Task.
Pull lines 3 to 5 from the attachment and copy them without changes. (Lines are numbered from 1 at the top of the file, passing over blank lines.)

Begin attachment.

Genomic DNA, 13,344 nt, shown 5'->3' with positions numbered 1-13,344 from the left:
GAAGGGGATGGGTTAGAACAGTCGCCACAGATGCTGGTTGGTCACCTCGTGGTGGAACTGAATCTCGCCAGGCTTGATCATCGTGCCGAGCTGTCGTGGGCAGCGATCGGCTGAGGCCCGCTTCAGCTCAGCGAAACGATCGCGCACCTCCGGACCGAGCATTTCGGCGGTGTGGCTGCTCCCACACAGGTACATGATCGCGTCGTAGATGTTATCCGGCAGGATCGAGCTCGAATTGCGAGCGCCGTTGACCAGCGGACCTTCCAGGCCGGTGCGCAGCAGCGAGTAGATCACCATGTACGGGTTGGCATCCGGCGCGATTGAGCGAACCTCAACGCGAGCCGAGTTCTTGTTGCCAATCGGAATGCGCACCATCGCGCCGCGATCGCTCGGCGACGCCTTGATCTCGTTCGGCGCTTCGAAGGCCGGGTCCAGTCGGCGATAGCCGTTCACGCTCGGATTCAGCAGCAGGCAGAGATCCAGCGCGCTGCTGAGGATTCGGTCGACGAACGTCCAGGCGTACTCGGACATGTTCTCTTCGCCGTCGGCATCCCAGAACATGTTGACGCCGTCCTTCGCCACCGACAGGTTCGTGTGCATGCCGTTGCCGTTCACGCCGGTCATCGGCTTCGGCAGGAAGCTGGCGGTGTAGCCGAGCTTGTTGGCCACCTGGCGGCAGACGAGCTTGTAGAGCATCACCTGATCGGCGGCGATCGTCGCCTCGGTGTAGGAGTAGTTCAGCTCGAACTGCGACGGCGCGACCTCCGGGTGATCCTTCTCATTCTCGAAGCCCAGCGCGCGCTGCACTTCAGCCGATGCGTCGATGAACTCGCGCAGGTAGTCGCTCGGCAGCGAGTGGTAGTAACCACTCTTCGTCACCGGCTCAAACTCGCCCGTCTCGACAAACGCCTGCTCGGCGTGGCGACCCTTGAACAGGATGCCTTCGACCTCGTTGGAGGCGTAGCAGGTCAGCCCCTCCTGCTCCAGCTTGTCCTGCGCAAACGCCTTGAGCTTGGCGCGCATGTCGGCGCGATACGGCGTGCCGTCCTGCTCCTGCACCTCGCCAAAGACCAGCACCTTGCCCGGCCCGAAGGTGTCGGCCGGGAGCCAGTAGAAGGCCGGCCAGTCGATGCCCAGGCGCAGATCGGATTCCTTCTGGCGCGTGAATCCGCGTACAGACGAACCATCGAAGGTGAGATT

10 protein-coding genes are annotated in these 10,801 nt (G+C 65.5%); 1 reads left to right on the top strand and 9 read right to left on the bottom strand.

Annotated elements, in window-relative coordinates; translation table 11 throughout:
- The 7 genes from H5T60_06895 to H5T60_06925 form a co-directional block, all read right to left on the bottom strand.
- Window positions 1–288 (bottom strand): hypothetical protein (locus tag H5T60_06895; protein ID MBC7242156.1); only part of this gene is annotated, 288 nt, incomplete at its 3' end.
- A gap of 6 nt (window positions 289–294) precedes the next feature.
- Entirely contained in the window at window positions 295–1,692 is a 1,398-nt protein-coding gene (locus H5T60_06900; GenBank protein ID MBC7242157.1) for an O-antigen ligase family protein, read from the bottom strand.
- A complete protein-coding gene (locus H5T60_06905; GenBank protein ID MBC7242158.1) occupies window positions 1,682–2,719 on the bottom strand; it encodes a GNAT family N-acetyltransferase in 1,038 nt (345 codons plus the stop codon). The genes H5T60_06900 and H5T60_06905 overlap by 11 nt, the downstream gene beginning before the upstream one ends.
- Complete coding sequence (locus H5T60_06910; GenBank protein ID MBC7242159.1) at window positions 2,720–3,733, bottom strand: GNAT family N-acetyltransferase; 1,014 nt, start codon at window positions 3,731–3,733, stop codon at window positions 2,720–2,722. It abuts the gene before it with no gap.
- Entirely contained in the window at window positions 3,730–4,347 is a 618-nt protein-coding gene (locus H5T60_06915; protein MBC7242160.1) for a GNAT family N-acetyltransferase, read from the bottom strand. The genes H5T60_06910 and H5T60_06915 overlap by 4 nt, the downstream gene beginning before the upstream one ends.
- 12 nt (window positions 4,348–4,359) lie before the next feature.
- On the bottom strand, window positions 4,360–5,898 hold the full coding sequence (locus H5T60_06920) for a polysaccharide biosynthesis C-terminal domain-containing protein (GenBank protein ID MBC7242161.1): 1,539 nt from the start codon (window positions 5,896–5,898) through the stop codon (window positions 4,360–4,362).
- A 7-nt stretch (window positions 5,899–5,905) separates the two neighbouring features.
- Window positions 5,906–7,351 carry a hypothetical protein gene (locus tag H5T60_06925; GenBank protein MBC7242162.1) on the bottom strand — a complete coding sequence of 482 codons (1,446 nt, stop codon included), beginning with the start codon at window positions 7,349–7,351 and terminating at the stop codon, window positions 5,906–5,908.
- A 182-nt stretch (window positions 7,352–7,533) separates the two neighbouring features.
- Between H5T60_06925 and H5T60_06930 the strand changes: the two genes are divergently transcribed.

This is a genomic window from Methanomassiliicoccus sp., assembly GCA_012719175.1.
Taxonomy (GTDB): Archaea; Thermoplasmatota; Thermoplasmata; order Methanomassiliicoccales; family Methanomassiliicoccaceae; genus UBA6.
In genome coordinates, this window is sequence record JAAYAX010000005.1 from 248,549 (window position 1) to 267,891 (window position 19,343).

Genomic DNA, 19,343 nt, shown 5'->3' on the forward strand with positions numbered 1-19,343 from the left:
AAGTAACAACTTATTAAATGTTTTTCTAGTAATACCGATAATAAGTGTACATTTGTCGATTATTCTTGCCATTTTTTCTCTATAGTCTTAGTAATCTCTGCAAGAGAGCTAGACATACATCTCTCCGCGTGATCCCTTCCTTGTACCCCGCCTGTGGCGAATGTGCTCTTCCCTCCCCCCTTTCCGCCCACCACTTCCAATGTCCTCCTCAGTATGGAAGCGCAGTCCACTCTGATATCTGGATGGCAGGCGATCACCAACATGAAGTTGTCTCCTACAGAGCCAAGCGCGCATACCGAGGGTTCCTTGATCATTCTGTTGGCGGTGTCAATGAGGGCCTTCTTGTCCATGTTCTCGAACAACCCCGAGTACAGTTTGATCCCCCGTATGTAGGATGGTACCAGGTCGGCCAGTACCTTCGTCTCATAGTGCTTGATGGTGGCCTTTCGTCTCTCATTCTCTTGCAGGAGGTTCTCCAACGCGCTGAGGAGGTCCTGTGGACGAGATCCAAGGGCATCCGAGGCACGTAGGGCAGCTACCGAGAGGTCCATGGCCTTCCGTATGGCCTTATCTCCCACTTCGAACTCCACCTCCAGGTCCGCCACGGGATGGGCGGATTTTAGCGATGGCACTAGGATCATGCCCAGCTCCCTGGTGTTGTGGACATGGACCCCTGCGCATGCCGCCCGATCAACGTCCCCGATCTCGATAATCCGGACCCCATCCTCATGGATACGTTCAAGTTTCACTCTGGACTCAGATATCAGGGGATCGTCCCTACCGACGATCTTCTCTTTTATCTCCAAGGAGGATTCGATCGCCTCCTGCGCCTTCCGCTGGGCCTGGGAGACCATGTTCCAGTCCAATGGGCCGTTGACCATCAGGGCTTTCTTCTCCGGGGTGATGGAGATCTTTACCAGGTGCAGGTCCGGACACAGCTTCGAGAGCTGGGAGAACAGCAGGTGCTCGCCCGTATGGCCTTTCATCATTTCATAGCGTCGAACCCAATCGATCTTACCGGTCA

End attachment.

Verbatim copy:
10 protein-coding genes are annotated in these 10,801 nt (G+C 65.5%); 1 reads left to right on the top strand and 9 read right to left on the bottom strand.

Annotated elements, in window-relative coordinates; translation table 11 throughout:
- The 7 genes from H5T60_06895 to H5T60_06925 form a co-directional block, all read right to left on the bottom strand.